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# mixed/pure strategies? watch

1. Hi, i'm having trouble understanding exactly what pure/mixed strategies mean in game theory. google has been no help so far!

for instance:
I have a zero-sum game

Maximin = (-1, -2, -1) = -1
Minimax = (1, 1, 0) = 1

It says "As the maximin does not equal the minimax there are no dominant or duplicate strategies here. so we must solve over the mixed strategies.

in a game like this when one player has three pure strategies and the other two pure strategies, always start by examining the payoffs of he player with two pure strategies first."

I'm completely confused as to what they mean by mixed and pure strategies. could anyone please help as i'm wasting loads of time trying to figure it out

thank you!!!

p.s. this is another example http://i54.tinypic.com/119pe15.jpg
2. Wow, that looks interesting but got no clue either!
3. (Original post by michael_douglas)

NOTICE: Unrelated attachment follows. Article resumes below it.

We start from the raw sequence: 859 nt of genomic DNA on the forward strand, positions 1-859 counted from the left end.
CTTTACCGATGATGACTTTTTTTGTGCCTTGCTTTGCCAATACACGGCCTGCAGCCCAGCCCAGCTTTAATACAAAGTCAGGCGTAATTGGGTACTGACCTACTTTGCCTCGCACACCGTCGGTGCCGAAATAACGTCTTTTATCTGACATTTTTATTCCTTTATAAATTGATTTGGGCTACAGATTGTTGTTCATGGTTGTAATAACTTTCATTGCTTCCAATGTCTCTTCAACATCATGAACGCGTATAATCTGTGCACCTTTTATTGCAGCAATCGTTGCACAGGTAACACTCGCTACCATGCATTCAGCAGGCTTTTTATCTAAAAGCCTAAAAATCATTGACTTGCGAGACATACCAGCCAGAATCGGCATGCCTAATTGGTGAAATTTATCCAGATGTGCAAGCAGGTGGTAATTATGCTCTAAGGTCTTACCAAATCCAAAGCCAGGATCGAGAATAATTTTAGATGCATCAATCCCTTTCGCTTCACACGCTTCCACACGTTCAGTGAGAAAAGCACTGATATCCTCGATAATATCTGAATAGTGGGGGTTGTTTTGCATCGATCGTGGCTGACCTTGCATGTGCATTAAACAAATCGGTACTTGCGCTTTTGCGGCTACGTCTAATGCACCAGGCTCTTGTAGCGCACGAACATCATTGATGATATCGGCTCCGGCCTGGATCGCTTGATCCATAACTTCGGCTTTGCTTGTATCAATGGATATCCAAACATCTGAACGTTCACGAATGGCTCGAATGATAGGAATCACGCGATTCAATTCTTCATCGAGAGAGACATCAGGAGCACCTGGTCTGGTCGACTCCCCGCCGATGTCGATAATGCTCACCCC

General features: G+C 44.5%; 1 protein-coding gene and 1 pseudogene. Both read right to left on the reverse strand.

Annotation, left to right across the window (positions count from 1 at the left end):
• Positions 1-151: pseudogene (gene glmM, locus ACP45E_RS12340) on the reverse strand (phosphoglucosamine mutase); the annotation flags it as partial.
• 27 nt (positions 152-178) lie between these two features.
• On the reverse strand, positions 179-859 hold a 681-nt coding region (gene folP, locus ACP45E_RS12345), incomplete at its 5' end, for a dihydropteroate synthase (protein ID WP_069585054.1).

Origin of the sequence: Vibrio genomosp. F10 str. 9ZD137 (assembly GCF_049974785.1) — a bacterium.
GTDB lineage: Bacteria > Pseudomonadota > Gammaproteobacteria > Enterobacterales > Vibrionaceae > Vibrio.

Hi, i'm having trouble understanding exactly what pure/mixed strategies mean in game theory. google has been no help so far!

for instance:
I have a zero-sum game

Maximin = (-1, -2, -1) = -1
Minimax = (1, 1, 0) = 1

It says &quot;As the maximin does not equal the minimax there are no dominant or duplicate strategies here. so we must solve over the mixed strategies.

in a game like this when one player has three pure strategies and the other two pure strategies, always start by examining the payoffs of he player with two pure strategies first.&quot;

I'm completely confused as to what they mean by mixed and pure strategies. could anyone please help as i'm wasting loads of time trying to figure it out

thank you!!!

p.s. this is another example http://i54.tinypic.com/119pe15.jpg

A pure strategy is playing one particular strategy exclusively.
A mixed strategy is playing a random mixture of different strategies with various probabilities.

So, an example of a pure strategy would be when your opponent does this, you always do that. It results in a stable Nash equilibrium if you both play your dominant pure strategies.

A mixed strategy might be a penalty kick taker, who wants to mix up the direction of his penalties so that the goalie can't guess which way he will go.

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Updated: April 1, 2011
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